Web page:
A gas giant is a
giant planet composed mainly of
helium. Gas giants are sometimes known as failed stars because they contain the same basic elements as a
Saturn are the gas giants of the
Solar System. The term "gas giant" was originally synonymous with "giant planet", but in the 1990s it became known that
Neptune are really a distinct class of giant planet, being composed mainly of heavier volatile substances (which are referred to as "ices"). For this reason, Uranus and Neptune are now often classified in the separate category of
Jupiter and Saturn consist mostly of hydrogen and helium, with heavier elements making up between 3 and 13 percent of the mass.
 They are thought to consist of an outer layer of
molecular hydrogen surrounding a layer of liquid
metallic hydrogen, with probably a molten rocky core. The outermost portion of their hydrogen atmosphere is characterized by many layers of visible clouds that are mostly composed of water and ammonia. The layer of metallic hydrogen makes up the bulk of each planet, and is referred to as "metallic" because the very large pressure turns hydrogen into an electrical conductor. The gas giants' cores are thought to consist of heavier elements at such high temperatures (20,000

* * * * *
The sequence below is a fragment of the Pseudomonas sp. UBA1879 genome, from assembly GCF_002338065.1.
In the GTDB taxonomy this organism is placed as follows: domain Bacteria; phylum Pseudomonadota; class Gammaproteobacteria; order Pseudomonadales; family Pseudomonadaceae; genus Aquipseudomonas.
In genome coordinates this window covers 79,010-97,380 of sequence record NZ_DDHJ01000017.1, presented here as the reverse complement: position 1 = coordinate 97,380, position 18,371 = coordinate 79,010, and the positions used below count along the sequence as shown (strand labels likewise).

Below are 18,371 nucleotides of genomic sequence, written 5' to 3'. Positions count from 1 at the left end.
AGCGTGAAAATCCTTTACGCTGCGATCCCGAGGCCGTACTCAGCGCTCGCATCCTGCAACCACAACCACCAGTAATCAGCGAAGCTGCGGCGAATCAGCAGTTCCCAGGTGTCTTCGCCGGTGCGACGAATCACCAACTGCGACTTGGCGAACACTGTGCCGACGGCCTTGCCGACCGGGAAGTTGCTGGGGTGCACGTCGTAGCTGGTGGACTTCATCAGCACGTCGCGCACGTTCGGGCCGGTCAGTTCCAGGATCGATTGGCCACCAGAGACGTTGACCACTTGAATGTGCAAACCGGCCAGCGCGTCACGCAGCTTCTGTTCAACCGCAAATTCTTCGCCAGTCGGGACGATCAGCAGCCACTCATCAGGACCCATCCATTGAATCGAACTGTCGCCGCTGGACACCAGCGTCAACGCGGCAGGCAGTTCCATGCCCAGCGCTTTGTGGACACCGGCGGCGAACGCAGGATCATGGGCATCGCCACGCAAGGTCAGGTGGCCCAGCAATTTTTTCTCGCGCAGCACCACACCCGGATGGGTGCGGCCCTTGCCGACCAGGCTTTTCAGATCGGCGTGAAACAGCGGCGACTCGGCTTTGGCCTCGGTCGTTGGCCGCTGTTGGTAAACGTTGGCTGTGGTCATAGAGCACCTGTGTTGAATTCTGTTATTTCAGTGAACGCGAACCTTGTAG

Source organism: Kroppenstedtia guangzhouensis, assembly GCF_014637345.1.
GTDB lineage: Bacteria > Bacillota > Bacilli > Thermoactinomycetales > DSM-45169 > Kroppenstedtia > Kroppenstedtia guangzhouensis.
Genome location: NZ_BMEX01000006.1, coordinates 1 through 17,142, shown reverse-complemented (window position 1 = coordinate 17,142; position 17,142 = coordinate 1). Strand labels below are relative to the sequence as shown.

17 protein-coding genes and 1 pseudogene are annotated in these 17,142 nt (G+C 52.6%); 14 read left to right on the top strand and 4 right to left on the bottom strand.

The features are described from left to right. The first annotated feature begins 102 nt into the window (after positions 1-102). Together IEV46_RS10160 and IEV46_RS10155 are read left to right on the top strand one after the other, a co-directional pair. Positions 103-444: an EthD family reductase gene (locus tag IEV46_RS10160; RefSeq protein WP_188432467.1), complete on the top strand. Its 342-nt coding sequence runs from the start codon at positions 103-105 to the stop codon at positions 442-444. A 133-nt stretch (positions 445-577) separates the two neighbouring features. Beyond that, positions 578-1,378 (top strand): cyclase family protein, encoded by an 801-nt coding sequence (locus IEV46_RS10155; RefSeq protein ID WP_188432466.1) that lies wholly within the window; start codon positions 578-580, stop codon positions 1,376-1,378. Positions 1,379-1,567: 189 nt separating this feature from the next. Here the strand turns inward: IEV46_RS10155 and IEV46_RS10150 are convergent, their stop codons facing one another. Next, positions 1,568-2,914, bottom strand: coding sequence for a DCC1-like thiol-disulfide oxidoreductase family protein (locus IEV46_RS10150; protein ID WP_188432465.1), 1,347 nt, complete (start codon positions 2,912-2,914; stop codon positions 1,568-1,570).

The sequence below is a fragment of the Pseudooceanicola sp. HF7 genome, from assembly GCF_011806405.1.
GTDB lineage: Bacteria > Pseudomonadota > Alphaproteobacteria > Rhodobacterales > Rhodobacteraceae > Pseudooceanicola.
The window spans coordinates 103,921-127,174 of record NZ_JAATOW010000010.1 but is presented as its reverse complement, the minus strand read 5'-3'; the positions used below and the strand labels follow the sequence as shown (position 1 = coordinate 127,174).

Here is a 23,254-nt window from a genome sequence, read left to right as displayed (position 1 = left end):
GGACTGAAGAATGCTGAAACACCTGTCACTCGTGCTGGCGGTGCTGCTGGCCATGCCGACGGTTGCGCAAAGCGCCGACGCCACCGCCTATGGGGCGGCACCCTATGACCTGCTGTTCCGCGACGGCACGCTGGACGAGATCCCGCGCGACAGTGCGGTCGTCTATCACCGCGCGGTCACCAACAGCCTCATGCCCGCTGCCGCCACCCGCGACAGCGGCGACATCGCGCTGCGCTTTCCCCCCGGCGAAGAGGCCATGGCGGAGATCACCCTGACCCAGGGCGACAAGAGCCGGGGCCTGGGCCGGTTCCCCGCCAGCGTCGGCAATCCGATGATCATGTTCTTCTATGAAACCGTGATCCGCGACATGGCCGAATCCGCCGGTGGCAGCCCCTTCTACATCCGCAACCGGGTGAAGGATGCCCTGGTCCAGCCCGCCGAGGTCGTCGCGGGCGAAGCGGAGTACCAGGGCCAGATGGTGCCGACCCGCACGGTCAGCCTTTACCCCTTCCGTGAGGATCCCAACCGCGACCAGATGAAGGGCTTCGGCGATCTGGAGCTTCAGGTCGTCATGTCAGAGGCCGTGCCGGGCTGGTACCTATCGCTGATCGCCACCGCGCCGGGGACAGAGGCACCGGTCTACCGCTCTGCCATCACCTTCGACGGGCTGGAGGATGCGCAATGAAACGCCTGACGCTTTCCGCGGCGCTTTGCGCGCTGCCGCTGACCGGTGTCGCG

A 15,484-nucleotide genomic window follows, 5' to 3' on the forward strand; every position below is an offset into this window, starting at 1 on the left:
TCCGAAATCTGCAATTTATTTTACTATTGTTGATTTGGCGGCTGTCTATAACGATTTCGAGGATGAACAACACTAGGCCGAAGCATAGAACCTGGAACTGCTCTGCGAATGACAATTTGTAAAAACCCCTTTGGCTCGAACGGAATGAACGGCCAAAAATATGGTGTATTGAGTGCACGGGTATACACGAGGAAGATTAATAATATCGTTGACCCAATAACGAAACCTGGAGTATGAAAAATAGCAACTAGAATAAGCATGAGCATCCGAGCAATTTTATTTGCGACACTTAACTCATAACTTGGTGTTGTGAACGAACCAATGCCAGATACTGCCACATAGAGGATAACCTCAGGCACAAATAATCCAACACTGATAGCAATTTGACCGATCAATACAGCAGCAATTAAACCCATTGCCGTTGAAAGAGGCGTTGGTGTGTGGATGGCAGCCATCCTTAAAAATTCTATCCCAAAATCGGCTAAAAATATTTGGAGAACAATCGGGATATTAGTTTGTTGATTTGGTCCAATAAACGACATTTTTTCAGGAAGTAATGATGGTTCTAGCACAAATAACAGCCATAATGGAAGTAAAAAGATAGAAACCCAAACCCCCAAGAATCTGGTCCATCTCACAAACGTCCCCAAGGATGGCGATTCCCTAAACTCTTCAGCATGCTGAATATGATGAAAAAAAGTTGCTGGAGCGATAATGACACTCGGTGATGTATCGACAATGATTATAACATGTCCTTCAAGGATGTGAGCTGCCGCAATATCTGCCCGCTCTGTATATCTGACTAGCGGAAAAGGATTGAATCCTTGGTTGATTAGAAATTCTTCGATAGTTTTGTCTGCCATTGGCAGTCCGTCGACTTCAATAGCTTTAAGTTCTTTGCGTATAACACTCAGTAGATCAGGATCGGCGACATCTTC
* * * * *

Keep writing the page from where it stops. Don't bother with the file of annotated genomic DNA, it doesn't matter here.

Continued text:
K) and pressures that their properties are poorly understood.
The defining differences between a
very low-mass brown dwarf and a gas giant (estimated at about 13 Jupiter masses) are debated.
 One school of thought is based on formation; the other, on the physics of the interior.
 Part of the debate concerns whether "brown dwarfs" must, by definition, have experienced
nuclear fusion at some point in their history.